If you want to get an overview of the history of Wernigerde and/or the nature around the town including the Harz mountains then go and visit this museum. It is located a few steps behind the town hall, next door to the hotel where I stayed in a townhouse from 1821. After thorough renovation it was reopened in 2001.
The permanent exhibit is clearly split in two different parts: One deals with the history of Wernigerode, which goes back to the 9th century. They have a nice exhibit on craft from the area. Also, tourism is a topic in the museum. Quite interesting.
What I thought was even better done was the other section of the museum: the exhibit on the nature, the geology, flora and fauna, mining. It made me want to head out to the Harz mountains right away and explore. No time for that, too bad!
Mon-Sat 10-17 h
Admission fee: 2 Euro
The famous castle on the hill was built in 1862-1883 at the site of an old knights' castle and is still called Knights' Castle.
You can see it practically from every corner of the city.
The castle houses a lot of exhibitions now and is visited by lots of travelers not only from Germany, but also from many other countries.
There is a very nice view of the city and its neighbothood from the castle.
There is also one of my old black-and-white pictures that I took in September 1981 during my first visit to Germany from one of the city street before climbing the hill to see the Feudal Museum. The picture is from my student's photo album.
Another picture of the castle from inside.
Very impressive, isn't it?!
Visiting this site is really a must for the visitors of Wernigerode....
There are actually two gardens that belong(ed) to the castle: One, called 'Lustgarten' and located at the foot of the castle hill close to the town, was created in the 16th century, then re-designed as a formal Baroque garden in the early 18th century but in 1752 it was re-designed in English style (financial reasons). The two remaining buildings from previous centuries are: The Orangerie (built 1713-19) that served as a greenhouse for tropical plants until 1787 but was used as library of the Counts of Wernigerode from 1826 on. It was severely damaged in 1944 and houses now the town's archive. The other building is the Marstall, once stables and garage for the carriages.
The other garden is the small but beautiful formal garden that stretches over a couple of terraces below the entrance to the castle and the restaurant Schlossterrassen. It is a very pleasant place to escape the crowds and enjoy the views of the Harz mountains while listening to the gurgling fountain.
One of the more intriguing rooms in the castle was the chapel. You see it twice - once right upon starting the tour on the ground floor, the other time during the second floor tour - this time you walk along the balconies and have a good view from above.
The chapel was consecrated in 1880, built during the reconstruction in neo-styles. It is done in pure neo-Gothic architecture and decoration. The craftmanship is amazing but again, it felt somehow odd. The chapel lacks the authenticity of a really medieval chapel.
The castle is located on a hill above Wernigerode, visible from almost any place in town and first thing you see when approaching the town by car or train. It is *the* landmark and top sight of Wernigerode. Sort of the 'Neuschwanstein' of the Harz mountains :-)
A castle at this place was first mentioned in the 12th century. Except for some cellars nothing is left of this early castle. About the year 1500 the castle was reconstructed, sort of 'modernized', especially the fortifications. But alas, again not much is left of that one - just the so called Hausmann tower, the one you see at the terrace in front of the main entrance (under which you walked through the long and dark passageway to get there).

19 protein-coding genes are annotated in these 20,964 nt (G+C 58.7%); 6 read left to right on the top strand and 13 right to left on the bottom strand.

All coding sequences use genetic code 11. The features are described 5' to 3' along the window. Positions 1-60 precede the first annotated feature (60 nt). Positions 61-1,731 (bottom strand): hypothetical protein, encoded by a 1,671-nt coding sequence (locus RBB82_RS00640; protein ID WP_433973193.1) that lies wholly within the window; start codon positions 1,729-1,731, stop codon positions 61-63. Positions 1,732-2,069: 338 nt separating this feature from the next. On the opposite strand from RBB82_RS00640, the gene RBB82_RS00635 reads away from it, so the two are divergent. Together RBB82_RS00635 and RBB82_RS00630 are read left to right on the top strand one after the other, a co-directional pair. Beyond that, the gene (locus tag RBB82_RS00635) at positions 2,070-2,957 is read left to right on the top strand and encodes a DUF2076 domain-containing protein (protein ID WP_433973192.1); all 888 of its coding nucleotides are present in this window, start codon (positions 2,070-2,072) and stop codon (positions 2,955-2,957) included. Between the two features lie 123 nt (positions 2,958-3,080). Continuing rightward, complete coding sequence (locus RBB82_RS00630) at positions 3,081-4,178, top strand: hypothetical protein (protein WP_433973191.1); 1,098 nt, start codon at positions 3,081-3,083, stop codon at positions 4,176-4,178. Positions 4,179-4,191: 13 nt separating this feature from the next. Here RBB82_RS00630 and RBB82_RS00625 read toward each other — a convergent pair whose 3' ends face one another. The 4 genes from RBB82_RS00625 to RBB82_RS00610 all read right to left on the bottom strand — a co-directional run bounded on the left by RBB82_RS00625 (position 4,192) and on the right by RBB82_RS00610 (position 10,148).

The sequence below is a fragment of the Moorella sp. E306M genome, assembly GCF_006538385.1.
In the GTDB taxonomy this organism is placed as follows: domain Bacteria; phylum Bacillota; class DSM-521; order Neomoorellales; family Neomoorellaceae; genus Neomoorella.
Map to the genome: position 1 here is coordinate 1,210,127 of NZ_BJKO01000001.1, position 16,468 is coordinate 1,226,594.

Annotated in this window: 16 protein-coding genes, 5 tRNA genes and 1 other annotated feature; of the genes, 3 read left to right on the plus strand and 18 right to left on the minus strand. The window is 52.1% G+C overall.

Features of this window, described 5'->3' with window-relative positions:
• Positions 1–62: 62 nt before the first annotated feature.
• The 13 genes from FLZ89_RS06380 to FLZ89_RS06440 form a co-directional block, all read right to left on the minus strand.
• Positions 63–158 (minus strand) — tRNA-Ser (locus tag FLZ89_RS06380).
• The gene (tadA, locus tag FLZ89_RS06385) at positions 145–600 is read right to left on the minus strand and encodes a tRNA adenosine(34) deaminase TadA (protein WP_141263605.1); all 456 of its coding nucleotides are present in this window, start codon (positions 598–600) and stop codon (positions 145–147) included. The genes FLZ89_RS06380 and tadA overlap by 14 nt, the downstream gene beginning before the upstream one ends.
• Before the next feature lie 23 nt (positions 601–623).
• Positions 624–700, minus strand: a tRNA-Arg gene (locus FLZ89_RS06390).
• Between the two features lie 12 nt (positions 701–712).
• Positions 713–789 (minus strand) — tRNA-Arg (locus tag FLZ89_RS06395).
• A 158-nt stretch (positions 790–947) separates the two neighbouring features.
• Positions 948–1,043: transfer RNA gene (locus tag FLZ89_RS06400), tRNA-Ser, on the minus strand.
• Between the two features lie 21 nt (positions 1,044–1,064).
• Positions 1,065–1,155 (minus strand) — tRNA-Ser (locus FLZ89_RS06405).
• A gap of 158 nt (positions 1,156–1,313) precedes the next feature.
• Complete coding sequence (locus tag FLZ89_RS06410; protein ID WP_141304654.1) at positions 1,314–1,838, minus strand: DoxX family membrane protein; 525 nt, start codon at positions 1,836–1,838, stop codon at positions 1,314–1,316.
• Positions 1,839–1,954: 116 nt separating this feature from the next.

After the 30years war the counts of Stolberg-Wernigerode gave up on the castle since it was clear it couldn't withstand a siege. Lack of water was probably the main reason. In the Baroque era the castle was redesigned as a Baroque palace - but in the shape of a medieval castle - and saw some construction works again. However, 1862 85 another major reconstruction was done which changed the character of the castle completely. Back to medieval appearance but with modern comfort of the 19th century. Just like it suited the owner, vice-chancellor under Bismarck.
I must admit I am not really a fan of the 'Neo' styles (called Historism in Germany). Thus the castle didn't do much for me. Too dark, too massive, overly ornate. And if you have a closer look you can see that sort of mass production of the decorative details in sandstone. Not that the craftmanship wasn't admireable, though.
The one room I really liked was the porcelain room, in a sunny corner with view of the Brocken and the town. See my pictures.
For opening hours and admission fees please see their website (link below). The good thing is they are not closed on Mondays in summer. Admission fee is fair IMO.
To get there either take one of the mini trains (see transportation tip) or walk. As I visited on a rather cool and cloudy day I chose the mini train.
The pedestrian zone (since end of the 1970s) in Wernigerode stretches from the Market square to the west, east and north. The main shopping street and the one where the most beautiful townhouses are located is the Breite Strasse that leads east from Market square.
A few steps from the Market square you'll see Cafe Wien with its very beautiful facade, a pastry shop since 1897, which is the oldest house in that street - built in 1529 right after a big fire.
Some steps ahead you'll get to the relatively large Nikolai square, at the northern side the former hospital from 1851, now a school.
Probably the most beautiful townhouse in Wernigerode is the so called Krummel's house, constructed in 1674 for a merchant from Berlin. The facade of the two upper floors is completely decorated with excellent woodcarving works from that time. Take some time and watch the details. When the house was restored in 1875 a shop was built on the ground floor and that part of the facade got a new decoration, similar to the upper floors.
Another house worth a look is Krell's blacksmith's shop. You cannot miss it - there's a carved horse's head on the facade and next to it a - smaller - horseshoe. There's still a blacksmith's working in that house. He creates wonderful pieces so if you're looking for a souvenir or something to decorate your home then that's the place to go.